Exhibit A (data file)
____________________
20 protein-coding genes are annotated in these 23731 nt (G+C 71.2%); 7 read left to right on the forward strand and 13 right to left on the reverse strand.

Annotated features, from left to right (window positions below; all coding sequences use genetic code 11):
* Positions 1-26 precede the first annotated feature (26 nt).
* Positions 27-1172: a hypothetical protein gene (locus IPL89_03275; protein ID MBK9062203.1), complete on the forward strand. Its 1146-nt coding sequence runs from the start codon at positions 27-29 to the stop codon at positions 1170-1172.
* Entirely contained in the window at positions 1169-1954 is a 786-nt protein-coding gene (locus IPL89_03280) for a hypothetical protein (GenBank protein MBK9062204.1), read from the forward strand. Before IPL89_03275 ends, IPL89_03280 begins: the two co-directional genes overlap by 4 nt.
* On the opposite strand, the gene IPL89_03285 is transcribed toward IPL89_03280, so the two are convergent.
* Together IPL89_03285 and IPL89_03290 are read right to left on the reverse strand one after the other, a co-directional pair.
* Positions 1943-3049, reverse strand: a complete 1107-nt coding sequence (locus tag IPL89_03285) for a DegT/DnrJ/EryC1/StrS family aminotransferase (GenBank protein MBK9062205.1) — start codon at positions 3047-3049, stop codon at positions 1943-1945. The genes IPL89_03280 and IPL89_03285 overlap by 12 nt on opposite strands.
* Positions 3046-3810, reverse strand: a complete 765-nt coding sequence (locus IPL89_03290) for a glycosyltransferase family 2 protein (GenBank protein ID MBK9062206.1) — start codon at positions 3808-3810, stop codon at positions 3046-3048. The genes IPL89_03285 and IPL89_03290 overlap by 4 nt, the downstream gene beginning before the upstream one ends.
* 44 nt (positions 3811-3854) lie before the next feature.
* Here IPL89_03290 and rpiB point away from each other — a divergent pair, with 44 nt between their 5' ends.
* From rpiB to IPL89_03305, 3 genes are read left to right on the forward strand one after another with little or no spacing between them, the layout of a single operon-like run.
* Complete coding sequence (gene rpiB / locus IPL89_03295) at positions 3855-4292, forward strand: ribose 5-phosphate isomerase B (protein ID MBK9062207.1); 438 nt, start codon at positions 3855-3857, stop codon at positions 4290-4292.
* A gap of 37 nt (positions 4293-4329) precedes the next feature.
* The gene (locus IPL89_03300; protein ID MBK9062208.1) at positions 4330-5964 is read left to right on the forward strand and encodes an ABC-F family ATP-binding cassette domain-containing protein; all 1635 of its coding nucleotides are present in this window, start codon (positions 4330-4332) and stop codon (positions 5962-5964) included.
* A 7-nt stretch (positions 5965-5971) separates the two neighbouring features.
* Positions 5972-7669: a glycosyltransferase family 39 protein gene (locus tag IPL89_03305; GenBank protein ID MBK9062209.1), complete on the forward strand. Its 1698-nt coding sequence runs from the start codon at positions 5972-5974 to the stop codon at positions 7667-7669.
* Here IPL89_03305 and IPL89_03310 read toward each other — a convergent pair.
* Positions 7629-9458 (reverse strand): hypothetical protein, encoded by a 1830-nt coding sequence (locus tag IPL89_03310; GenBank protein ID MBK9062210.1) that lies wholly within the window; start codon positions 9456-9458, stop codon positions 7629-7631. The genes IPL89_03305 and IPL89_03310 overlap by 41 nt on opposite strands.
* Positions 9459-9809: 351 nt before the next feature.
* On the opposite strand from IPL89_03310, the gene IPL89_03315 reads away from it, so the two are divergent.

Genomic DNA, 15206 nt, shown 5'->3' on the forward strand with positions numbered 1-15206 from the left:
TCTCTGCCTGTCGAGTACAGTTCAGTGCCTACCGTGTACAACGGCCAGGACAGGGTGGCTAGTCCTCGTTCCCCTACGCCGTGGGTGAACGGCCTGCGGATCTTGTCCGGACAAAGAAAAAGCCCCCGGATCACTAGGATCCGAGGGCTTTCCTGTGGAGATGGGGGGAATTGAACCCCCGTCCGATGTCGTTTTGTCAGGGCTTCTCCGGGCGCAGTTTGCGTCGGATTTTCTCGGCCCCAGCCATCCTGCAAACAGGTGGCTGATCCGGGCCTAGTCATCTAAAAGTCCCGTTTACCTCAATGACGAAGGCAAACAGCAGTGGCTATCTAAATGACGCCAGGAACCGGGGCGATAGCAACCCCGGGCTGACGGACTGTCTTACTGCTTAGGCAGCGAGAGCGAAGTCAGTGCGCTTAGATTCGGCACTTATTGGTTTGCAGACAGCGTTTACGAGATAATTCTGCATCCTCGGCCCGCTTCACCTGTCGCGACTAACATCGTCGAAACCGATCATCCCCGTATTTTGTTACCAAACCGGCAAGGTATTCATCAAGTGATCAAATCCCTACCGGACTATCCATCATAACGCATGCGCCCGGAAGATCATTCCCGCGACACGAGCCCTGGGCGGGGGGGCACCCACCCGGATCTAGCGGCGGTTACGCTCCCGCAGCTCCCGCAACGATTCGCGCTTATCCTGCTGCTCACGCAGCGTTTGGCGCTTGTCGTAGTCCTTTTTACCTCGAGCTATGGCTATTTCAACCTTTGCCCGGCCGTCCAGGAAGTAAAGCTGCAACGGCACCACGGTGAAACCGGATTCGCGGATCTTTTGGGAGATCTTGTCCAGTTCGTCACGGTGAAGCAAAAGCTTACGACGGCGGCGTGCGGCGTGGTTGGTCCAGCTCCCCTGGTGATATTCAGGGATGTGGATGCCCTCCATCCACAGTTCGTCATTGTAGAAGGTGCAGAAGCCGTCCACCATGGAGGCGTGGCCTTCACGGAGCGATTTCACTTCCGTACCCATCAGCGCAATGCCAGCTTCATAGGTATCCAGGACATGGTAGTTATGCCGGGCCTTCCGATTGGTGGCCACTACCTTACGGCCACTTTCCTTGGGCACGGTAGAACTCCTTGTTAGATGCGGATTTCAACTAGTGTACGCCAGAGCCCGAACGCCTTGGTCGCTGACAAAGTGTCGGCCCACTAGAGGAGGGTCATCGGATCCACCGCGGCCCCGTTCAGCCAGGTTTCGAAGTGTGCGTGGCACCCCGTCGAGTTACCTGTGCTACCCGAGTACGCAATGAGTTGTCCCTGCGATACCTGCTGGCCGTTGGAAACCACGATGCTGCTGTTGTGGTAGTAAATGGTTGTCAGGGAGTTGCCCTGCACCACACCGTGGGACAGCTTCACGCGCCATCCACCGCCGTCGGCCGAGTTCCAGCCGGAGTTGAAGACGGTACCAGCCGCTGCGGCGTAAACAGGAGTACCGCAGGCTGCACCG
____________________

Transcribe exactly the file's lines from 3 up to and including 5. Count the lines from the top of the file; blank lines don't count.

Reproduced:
* Positions 1-26 precede the first annotated feature (26 nt).
* Positions 27-1172: a hypothetical protein gene (locus IPL89_03275; protein ID MBK9062203.1), complete on the forward strand. Its 1146-nt coding sequence runs from the start codon at positions 27-29 to the stop codon at positions 1170-1172.
* Entirely contained in the window at positions 1169-1954 is a 786-nt protein-coding gene (locus IPL89_03280) for a hypothetical protein (GenBank protein MBK9062204.1), read from the forward strand. Before IPL89_03275 ends, IPL89_03280 begins: the two co-directional genes overlap by 4 nt.